Divorce has the potential to affect children negatively. After learning about the end of your marriage, your children may experience anger, sadness, depression or even ambivalence. To help children cope with divorce, some parents choose nesting.
Sometimes called bird nesting, nesting is a post-divorce arrangement that keeps the family home intact. With nesting, the kids always live in the same place. Each co-parent rotates into the family home while living in a separate location during non-parenting time.
Nesting requires cooperation
At the beginnings and ends of your scheduled parenting time, you and your former husband or wife must be willing to relocate to and from the family home. Consequently, for an effective nesting arrangement, you and your ex-spouse must be on good terms.
Nesting provides stability
Shuffling children between two households may discombobulate them. With nesting, your children always have the same place to call home, giving them access to a stable and predictable environment.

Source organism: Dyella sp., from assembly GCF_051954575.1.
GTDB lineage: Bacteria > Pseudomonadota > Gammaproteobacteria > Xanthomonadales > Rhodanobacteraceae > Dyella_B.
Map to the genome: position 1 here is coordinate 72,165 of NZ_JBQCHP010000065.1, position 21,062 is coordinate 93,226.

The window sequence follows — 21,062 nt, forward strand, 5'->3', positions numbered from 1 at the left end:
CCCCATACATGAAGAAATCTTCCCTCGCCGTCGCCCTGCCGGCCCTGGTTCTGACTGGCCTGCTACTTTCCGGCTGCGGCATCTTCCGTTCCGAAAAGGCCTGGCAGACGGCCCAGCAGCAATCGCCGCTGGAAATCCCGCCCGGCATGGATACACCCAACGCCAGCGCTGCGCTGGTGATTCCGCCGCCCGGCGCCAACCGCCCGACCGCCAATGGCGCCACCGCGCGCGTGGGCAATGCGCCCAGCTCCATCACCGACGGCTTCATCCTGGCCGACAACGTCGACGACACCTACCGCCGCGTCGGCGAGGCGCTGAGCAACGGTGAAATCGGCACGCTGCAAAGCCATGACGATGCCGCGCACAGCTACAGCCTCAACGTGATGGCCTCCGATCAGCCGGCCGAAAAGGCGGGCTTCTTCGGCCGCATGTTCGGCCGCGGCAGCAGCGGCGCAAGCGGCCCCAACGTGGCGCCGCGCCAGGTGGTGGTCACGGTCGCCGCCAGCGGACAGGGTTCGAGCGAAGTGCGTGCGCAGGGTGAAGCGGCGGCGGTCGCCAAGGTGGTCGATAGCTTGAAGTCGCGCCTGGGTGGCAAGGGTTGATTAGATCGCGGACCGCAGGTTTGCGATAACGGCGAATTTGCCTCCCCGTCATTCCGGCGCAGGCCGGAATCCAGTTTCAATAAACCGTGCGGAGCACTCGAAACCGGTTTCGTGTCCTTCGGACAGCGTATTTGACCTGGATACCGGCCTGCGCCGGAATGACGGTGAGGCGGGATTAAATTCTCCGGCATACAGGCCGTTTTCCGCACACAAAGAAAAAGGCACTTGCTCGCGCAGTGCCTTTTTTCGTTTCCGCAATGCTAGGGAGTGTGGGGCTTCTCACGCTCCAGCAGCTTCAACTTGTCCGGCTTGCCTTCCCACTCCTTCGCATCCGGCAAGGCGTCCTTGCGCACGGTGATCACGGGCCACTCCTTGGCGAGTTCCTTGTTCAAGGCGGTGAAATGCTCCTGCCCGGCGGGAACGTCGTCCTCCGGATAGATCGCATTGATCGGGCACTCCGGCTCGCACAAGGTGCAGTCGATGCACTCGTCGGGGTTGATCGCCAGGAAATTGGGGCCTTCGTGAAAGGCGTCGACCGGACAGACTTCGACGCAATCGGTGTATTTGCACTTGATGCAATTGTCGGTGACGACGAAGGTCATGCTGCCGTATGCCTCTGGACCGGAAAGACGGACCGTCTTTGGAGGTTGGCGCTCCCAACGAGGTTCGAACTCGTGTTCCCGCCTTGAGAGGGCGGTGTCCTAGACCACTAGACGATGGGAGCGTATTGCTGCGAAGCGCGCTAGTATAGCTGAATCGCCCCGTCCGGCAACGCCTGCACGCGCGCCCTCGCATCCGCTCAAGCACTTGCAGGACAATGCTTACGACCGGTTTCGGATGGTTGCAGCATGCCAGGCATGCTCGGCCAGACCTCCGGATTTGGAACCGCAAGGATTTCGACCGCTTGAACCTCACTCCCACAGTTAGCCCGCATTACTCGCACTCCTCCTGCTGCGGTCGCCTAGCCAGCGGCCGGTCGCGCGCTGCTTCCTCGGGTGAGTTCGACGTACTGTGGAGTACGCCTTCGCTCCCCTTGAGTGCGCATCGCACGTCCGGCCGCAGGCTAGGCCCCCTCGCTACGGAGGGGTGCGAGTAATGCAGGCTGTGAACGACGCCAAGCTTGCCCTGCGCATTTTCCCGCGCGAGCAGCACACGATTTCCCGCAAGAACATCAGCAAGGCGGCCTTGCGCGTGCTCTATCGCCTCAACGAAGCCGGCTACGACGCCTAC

Nesting smooths custody transitions
Preparing the kids for the custody transition is often easier with nesting, as children do not have to pack or ready themselves emotionally to move temporarily to their other parent’s home. With nesting, there is also less chance of losing essential items, like homework or medication, or treasured ones, such as a security blanket or stuffed animal, during custody swaps.
Nesting does not have to last forever
A long-term nesting arrangement may be impractical. Fortunately, you, your ex-spouse and your kids do not have to nest forever. Nesting for a few months or until your children acclimate to their post-divorce world may help to minimize the negative toll your divorce may take on them.